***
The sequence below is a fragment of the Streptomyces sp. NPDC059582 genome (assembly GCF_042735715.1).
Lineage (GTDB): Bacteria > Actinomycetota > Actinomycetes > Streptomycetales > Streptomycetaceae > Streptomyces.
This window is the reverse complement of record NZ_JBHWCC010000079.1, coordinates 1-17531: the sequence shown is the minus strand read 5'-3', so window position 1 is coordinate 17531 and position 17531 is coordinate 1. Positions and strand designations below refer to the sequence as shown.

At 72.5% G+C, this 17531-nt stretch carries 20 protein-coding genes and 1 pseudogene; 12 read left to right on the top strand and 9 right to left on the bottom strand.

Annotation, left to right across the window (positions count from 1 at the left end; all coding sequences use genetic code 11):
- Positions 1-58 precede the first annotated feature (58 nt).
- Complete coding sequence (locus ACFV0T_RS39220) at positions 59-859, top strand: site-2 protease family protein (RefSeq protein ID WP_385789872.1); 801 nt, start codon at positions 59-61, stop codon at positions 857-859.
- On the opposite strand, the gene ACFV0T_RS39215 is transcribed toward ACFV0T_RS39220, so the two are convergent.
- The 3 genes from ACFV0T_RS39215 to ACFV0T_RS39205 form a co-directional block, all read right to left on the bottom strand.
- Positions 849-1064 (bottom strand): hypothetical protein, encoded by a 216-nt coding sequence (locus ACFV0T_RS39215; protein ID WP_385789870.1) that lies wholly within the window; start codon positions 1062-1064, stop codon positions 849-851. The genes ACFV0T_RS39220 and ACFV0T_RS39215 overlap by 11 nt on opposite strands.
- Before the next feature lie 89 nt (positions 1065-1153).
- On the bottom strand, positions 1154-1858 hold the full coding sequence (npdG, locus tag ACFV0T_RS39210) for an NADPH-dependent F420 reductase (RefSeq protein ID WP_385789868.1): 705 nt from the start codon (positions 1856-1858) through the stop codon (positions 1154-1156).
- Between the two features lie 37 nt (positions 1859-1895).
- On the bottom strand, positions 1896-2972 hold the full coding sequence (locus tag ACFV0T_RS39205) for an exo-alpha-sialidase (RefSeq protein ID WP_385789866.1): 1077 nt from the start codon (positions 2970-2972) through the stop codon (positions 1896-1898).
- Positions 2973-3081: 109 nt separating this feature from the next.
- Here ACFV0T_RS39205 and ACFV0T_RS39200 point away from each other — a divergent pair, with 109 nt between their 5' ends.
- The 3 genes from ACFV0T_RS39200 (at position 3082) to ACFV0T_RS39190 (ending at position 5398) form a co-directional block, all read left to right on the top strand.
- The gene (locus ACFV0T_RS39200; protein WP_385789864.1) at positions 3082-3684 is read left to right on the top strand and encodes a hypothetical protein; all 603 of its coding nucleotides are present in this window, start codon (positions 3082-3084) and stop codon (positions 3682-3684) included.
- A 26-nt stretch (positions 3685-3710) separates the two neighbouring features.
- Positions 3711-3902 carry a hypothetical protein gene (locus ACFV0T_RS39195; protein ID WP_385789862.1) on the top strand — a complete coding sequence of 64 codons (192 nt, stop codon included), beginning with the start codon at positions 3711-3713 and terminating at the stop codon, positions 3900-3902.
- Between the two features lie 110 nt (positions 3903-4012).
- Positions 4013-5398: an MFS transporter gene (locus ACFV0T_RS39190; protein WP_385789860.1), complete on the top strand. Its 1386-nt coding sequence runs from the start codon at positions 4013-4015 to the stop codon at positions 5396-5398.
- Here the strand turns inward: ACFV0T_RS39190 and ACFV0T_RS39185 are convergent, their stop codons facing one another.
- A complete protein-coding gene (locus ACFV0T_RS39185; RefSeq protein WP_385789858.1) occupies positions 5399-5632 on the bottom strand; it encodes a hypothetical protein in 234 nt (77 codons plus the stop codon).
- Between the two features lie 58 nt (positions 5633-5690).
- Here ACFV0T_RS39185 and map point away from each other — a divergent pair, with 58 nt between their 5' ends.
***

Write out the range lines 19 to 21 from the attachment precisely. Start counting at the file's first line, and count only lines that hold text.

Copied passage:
- A 26-nt stretch (positions 3685-3710) separates the two neighbouring features.
- Positions 3711-3902 carry a hypothetical protein gene (locus ACFV0T_RS39195; protein ID WP_385789862.1) on the top strand — a complete coding sequence of 64 codons (192 nt, stop codon included), beginning with the start codon at positions 3711-3713 and terminating at the stop codon, positions 3900-3902.
- Between the two features lie 110 nt (positions 3903-4012).